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Industrial Policy in China: Some Intended or Unintended Consequences?

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  • Jing Cai
  • Ann Harrison

Abstract

The authors explore the impact of a 2004 tax reform in China that reduced the value-added tax (VAT) on investment goods. Although the goal of the reform was to encourage upgrading of technology, results suggest there was no significant increase in fixed investment, new product introductions, or productivity. Rather, the authors find that firms shifted the composition of investment toward machinery and increased the capital intensity of production, which is consistent with a fall in the price of capital relative to labor. As a result, employment fell significantly in the treated provinces and sectors. Results are robust to a variety of approaches and suggest that the primary impact of the policy has been to induce labor-saving growth. In 2009, the VAT reform was extended to the rest of China.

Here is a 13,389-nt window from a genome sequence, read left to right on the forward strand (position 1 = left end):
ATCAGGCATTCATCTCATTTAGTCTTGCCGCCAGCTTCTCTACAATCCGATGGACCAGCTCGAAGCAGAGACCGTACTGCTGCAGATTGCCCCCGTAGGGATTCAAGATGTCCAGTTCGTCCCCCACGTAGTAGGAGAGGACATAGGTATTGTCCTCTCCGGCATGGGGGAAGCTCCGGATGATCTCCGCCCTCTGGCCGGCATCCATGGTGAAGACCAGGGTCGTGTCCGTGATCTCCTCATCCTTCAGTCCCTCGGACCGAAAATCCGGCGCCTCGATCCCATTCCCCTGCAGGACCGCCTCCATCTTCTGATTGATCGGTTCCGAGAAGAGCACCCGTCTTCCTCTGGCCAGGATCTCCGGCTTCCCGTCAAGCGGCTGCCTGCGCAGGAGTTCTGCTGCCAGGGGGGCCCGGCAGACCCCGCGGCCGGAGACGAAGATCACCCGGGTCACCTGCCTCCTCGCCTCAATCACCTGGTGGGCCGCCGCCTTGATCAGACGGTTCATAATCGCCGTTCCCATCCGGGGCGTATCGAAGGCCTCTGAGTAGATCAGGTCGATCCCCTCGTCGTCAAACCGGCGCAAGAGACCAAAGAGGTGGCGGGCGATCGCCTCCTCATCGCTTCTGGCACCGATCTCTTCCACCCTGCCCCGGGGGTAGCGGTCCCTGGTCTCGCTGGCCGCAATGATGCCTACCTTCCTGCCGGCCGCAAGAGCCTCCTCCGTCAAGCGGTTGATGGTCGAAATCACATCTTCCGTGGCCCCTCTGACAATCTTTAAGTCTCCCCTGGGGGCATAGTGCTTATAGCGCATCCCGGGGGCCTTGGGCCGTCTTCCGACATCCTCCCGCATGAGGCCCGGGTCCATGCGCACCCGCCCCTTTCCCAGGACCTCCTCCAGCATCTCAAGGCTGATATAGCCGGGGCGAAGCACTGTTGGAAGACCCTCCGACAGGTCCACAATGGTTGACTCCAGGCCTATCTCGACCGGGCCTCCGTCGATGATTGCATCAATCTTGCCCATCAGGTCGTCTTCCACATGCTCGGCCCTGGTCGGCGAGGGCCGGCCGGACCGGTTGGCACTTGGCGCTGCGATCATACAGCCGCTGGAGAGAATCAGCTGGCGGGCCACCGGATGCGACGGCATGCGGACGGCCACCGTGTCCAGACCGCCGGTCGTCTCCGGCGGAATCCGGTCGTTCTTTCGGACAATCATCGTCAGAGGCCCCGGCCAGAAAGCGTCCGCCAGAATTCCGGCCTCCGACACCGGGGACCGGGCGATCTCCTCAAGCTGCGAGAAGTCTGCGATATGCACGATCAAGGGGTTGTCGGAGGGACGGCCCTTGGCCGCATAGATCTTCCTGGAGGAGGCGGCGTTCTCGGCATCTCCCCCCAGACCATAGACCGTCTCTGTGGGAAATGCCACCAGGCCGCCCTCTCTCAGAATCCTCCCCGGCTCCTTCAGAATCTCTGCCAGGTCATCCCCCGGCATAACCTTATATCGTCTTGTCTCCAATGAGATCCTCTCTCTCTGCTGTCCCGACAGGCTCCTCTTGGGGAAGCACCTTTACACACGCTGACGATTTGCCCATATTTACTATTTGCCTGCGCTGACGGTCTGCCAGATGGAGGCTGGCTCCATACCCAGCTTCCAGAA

Suggested Citation

  • Jing Cai & Ann Harrison, 2021. "Industrial Policy in China: Some Intended or Unintended Consequences?," ILR Review, Cornell University, ILR School, vol. 74(1), pages 163-198, January.
  • Handle: RePEc:sae:ilrrev:v:74:y:2021:i:1:p:163-198
    DOI: 10.1177/0019793919889609
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    References listed on IDEAS

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